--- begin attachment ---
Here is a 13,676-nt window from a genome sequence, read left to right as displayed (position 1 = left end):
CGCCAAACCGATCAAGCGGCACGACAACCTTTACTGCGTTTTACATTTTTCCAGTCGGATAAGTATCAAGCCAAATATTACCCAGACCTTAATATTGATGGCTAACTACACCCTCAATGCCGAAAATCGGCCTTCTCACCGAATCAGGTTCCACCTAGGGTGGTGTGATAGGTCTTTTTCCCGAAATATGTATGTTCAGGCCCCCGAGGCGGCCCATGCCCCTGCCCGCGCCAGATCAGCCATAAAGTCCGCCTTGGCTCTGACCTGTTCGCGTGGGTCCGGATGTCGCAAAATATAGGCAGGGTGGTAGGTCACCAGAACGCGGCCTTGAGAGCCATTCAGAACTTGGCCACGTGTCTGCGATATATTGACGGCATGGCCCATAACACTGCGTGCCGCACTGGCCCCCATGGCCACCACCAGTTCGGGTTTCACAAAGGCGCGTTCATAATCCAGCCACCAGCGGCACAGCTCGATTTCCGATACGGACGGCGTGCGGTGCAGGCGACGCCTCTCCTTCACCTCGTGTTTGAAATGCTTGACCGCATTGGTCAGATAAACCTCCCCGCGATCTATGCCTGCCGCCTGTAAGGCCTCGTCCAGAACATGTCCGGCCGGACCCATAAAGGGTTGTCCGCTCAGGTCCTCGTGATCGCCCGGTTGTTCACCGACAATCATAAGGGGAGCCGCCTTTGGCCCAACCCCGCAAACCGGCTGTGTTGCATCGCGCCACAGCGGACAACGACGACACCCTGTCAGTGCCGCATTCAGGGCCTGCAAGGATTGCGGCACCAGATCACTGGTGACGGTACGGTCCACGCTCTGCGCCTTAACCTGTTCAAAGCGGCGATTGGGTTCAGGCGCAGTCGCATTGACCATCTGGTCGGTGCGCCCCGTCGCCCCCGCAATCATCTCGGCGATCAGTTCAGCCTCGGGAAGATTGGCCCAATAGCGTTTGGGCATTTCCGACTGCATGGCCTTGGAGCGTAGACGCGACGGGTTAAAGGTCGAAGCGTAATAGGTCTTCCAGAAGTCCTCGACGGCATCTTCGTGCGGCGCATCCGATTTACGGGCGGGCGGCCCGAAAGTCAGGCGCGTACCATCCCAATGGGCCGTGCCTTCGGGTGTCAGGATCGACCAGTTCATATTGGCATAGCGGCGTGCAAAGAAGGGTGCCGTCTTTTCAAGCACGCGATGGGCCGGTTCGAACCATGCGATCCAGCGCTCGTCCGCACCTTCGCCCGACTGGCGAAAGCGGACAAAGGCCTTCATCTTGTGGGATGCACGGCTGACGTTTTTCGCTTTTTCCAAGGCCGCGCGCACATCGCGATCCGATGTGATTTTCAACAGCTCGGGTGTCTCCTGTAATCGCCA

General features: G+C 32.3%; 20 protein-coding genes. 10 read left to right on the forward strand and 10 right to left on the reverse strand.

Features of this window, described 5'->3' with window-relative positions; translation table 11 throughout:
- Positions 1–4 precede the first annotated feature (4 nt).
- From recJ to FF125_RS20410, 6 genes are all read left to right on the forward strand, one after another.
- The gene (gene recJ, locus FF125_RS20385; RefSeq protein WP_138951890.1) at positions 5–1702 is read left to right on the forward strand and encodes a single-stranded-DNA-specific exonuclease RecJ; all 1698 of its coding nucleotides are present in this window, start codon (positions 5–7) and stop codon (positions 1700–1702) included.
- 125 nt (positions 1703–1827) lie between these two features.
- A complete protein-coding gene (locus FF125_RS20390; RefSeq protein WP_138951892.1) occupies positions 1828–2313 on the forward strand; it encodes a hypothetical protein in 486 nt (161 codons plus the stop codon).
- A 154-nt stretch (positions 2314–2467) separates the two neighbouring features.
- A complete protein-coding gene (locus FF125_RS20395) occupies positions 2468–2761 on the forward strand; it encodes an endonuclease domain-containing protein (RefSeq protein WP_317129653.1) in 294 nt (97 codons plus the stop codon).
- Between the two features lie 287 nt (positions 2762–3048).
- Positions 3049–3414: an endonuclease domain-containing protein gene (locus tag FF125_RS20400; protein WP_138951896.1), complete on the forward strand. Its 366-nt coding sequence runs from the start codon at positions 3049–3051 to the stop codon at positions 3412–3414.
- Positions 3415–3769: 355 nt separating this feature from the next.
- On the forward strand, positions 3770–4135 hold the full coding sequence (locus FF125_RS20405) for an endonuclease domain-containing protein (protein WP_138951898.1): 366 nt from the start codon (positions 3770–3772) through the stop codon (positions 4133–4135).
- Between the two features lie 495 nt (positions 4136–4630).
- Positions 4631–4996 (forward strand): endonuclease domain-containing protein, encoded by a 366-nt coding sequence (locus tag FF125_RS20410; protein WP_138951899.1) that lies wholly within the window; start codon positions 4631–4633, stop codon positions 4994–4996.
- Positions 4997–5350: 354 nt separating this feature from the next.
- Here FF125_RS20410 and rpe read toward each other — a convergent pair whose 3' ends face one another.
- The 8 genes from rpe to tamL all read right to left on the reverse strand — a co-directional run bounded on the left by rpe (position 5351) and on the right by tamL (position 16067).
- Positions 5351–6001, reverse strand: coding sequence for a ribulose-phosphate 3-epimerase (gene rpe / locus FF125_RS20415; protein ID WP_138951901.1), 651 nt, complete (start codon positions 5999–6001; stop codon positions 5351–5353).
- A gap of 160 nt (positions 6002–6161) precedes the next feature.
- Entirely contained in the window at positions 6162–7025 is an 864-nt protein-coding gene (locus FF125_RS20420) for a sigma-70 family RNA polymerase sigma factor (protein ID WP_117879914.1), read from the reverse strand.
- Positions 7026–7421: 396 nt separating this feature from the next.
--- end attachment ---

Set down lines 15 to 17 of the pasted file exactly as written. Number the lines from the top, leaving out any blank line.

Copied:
- On the forward strand, positions 3770–4135 hold the full coding sequence (locus FF125_RS20405) for an endonuclease domain-containing protein (protein WP_138951898.1): 366 nt from the start codon (positions 3770–3772) through the stop codon (positions 4133–4135).
- Between the two features lie 495 nt (positions 4136–4630).
- Positions 4631–4996 (forward strand): endonuclease domain-containing protein, encoded by a 366-nt coding sequence (locus tag FF125_RS20410; protein WP_138951899.1) that lies wholly within the window; start codon positions 4631–4633, stop codon positions 4994–4996.